Shackbirk is a name that first reached England
following the Norman Conquest
of 1066. The Shackbirk family lived in Warwickshire
which is derived from the Old English word scucca,
meaning goblin or demon,
Combined the place meant "hill or mound haunted by an evil spirit." CITATION[CLOSE]
Mills, A.D., Dictionary of English Place-Names. Oxford: Oxford University Press, 1991. Print. (ISBN 0-19-869156-4)
The place name was listed as Socheberge CITATION[CLOSE]
Williams, Dr Ann. And G.H. Martin, Eds., Domesday Book A Complete Translation. London: Penguin, 1992. Print. (ISBN 0-141-00523-8)
in the Domesday Book
Early Origins of the Shackbirk family
The surname Shackbirk was first found in Warwickshire
at Upper Shuckburgh, a parish, in the union of Southam, Southam division of the hundred
of Knightlow. "Shuckburgh Park, the seat of the ancient family of Shuckburgh. Dugdale supposes that William de Shuckburgh, in the time of King John, was the first who assumed the name; in subsequent reigns several of the family held offices of great trust and authority in the county. The mansion is a spacious and elegant structure, in an extensive park, abounding in deer, but whose woodland recesses do not possess their former beauty, much of the timber having been felled." CITATION[CLOSE]
Lewis, Samuel, A Topographical Dictionary of England. Institute of Historical Research, 1848, Print.
Prior to the year 1200, their history is obscured but most assume it to be descended from Herlwin, the Domesday tenant
of Shuckburgh who held the manor from the Count of Meulan in the year 1086 or from Alwin, the tenant
of the other half who held it from Thorkell of Warwick. The Shuckburgh family have held the manor ever since. Today, Shuckburgh Hall is a privately owned country house mansion and has been the home of the Shuckburgh family since the 12th century. "William de Suckberge is presumed to be the first who assumed the name, from Shuckborough Superior, in this county; he was living in the third of John." CITATION[CLOSE]
Shirley, Evelyn Philip, The Noble and Gentle Men of England; The Arms and Descents. Westminster: John Bower Nichols and Sons, 1866, Print.
Early History of the Shackbirk family
This web page shows only a small excerpt of our Shackbirk research.Another 132 words (9 lines of text) covering the years 1210, 1160, 1650 and 1656 are included under the topic Early Shackbirk History in all our PDF Extended History products and printed products wherever possible.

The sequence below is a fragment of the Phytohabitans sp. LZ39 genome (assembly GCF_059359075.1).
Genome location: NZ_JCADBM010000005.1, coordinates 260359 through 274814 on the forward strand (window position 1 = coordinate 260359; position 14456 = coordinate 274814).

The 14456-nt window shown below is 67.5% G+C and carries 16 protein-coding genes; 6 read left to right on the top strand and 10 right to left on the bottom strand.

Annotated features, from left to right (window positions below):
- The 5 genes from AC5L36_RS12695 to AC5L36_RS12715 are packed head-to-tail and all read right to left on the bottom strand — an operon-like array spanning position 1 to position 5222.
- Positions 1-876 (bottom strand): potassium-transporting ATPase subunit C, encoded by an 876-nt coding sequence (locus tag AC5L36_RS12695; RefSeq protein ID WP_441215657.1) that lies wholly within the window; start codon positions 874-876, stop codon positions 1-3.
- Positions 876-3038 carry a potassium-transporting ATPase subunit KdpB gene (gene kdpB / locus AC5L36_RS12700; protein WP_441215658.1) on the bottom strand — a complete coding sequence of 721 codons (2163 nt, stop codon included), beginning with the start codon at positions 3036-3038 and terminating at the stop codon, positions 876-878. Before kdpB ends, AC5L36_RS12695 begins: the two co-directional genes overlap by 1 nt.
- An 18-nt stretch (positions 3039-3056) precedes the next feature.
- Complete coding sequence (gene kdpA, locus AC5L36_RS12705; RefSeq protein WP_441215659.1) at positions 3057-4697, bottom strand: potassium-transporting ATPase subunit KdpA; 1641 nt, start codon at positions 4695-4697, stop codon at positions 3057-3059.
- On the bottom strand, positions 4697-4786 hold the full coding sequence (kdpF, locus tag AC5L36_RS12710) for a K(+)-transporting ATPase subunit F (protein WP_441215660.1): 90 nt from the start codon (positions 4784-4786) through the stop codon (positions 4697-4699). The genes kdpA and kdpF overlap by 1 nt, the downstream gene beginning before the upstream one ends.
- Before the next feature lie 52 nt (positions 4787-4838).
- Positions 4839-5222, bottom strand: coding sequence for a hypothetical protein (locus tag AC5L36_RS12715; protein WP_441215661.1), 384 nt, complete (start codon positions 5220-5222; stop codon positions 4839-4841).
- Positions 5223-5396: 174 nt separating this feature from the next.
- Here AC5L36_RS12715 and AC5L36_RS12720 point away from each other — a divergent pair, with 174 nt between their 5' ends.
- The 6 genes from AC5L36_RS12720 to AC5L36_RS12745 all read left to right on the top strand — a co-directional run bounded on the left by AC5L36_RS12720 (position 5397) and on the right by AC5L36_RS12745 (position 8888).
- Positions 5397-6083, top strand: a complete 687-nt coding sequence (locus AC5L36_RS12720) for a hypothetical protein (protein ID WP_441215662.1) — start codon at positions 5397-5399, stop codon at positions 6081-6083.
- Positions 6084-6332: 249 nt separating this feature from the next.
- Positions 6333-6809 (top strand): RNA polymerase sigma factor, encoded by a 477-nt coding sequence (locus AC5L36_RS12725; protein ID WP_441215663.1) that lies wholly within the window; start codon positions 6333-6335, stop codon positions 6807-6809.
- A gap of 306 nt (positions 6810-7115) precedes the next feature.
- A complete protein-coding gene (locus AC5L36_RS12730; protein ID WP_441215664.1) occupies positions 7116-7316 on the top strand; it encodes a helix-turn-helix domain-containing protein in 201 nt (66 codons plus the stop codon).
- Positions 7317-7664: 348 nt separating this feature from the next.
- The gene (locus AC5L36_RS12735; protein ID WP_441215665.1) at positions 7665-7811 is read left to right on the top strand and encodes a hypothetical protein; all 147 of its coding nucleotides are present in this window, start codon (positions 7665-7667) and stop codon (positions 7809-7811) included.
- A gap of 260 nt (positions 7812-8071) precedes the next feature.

Shackbirk Spelling Variations
The English language only became standardized in the last few centuries. For that reason, spelling variations
are common among many Anglo-Norman names. The shape of the English language was frequently changed with the introduction of elements of Norman French, Latin, and other European languages; even the spelling of literate people's names were subsequently modified. Shackbirk has been recorded under many different variations, including Shuckburgh, Shuckborough, Shuckburg, Shuckberg and others.
Early Notables of the Shackbirk family (pre 1700)
More information is included under the topic Early Shackbirk Notables in all our PDF Extended History products
and printed products wherever possible.
Migration of the Shackbirk family to the New World and Oceana
To escape the uncertainty of the political and religious uncertainty found in England
, many English families boarded ships at great expense to sail for the colonies held by Britain. The passages were expensive, though, and the boats were unsafe, overcrowded, and ridden with disease. Those who were hardy and lucky enough to make the passage intact were rewarded with land, opportunity, and social environment less prone to religious and political persecution. Many of these families went on to be important contributors to the young nations of Canada and the United States where they settled. Shackbirks were some of the first of the immigrants to arrive in North America: Richard Shuchburgh settled in Boston Massachusetts in 1768.
The Shackbirk Motto
The motto was originally a war cry or slogan. Mottoes first began to be shown with arms in the 14th and 15th centuries, but were not in general use until the 17th century. Thus the oldest coats of arms generally do not include a motto. Mottoes seldom form part of the grant of arms: Under most heraldic authorities, a motto is an optional component of the coat of arms, and can be added to or changed at will; many families have chosen not to display a motto.
Motto: Haec manus ob patriam
Motto Translation: This hand for my country.